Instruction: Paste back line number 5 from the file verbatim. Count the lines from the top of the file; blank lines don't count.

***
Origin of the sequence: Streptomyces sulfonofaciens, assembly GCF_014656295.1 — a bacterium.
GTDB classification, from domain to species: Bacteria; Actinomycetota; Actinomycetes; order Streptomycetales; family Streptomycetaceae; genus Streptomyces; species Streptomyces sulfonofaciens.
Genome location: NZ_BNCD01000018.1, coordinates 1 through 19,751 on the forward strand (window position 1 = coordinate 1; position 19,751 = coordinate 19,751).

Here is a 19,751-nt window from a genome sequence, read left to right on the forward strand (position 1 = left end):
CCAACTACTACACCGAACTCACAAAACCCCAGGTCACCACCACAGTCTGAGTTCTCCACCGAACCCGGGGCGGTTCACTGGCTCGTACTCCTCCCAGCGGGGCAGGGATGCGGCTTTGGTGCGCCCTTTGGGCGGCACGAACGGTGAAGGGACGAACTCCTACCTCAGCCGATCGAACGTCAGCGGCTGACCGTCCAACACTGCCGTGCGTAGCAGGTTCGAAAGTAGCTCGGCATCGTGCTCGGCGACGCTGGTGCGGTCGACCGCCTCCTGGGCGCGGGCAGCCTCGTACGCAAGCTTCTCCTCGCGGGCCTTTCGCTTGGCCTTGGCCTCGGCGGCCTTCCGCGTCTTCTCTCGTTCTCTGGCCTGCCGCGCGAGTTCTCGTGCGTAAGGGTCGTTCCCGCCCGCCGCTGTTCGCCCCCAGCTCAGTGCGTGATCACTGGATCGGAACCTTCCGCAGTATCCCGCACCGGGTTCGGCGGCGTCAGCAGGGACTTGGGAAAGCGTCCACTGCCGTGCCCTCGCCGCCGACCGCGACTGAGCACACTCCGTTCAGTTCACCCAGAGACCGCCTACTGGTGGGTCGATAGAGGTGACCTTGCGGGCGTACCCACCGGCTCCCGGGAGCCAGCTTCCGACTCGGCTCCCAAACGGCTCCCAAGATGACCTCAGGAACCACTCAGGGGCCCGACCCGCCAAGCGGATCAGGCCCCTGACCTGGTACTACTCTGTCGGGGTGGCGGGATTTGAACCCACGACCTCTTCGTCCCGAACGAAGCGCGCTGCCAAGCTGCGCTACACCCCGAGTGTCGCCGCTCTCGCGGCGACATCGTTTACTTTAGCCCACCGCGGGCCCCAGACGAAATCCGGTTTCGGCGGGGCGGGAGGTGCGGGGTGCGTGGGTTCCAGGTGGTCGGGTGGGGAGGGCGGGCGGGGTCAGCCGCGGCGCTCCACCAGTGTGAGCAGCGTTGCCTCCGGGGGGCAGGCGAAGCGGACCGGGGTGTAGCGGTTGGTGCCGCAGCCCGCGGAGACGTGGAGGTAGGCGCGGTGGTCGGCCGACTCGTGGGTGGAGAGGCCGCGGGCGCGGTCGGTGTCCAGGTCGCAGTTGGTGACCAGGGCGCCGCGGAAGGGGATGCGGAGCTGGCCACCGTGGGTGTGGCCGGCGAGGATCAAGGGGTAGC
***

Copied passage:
CCAACTACTACACCGAACTCACAAAACCCCAGGTCACCACCACAGTCTGAGTTCTCCACCGAACCCGGGGCGGTTCACTGGCTCGTACTCCTCCCAGCGGGGCAGGGATGCGGCTTTGGTGCGCCCTTTGGGCGGCACGAACGGTGAAGGGACGAACTCCTACCTCAGCCGATCGAACGTCAGCGGCTGACCGTCCAACACTGCCGTGCGTAGCAGGTTCGAAAGTAGCTCGGCATCGTGCTCGGCGACGCTGGTGCGGTCGACCGCCTCCTGGGCGCGGGCAGCCTCGTACGCAAGCTTCTCCTCGCGGGCCTTTCGCTTGGCCTTGGCCTCGGCGGCCTTCCGCGTCTTCTCTCGTTCTCTGGCCTGCCGCGCGAGTTCTCGTGCGTAAGGGTCGTTCCCGCCCGCCGCTGTTCGCCCCCAGCTCAGTGCGTGATCACTGGATCGGAACCTTCCGCAGTATCCCGCACCGGGTTCGGCGGCGTCAGCAGGGACTTGGGAAAGCGTCCACTGCCGTGCCCTCGCCGCCGACCGCGACTGAGCACACTCCGTTCAGTTCACCCAGAGACCGCCTACTGGTGGGTCGATAGAGGTGACCTTGCGGGCGTACCCACCGGCTCCCGGGAGCCAGCTTCCGACTCGGCTCCCAAACGGCTCCCAAGATGACCTCAGGAACCACTCAGGGGCCCGACCCGCCAAGCGGATCAGGCCCCTGACCTGGTACTACTCTGTCGGGGTGGCGGGATTTGAACCCACGACCTCTTCGTCCCGAACGAAGCGCGCTGCCAAGCTGCGCTACACCCCGAGTGTCGCCGCTCTCGCGGCGACATCGTTTACTTTAGCCCACCGCGGGCCCCAGACGAAATCCGGTTTCGGCGGGGCGGGAGGTGCGGGGTGCGTGGGTTCCAGGTGGTCGGGTGGGGAGGGCGGGCGGGGTCAGCCGCGGCGCTCCACCAGTGTGAGCAGCGTTGCCTCCGGGGGGCAGGCGAAGCGGACCGGGGTGTAGCGGTTGGTGCCGCAGCCCGCGGAGACGTGGAGGTAGGCGCGGTGGTCGGCCGACTCGTGGGTGGAGAGGCCGCGGGCGCGGTCGGTGTCCAGGTCGCAGTTGGTGACCAGGGCGCCGCGGAAGGGGATGCGGAGCTGGCCACCGTGGGTGTGGCCGGCGAGGATCAAGGGGTAGC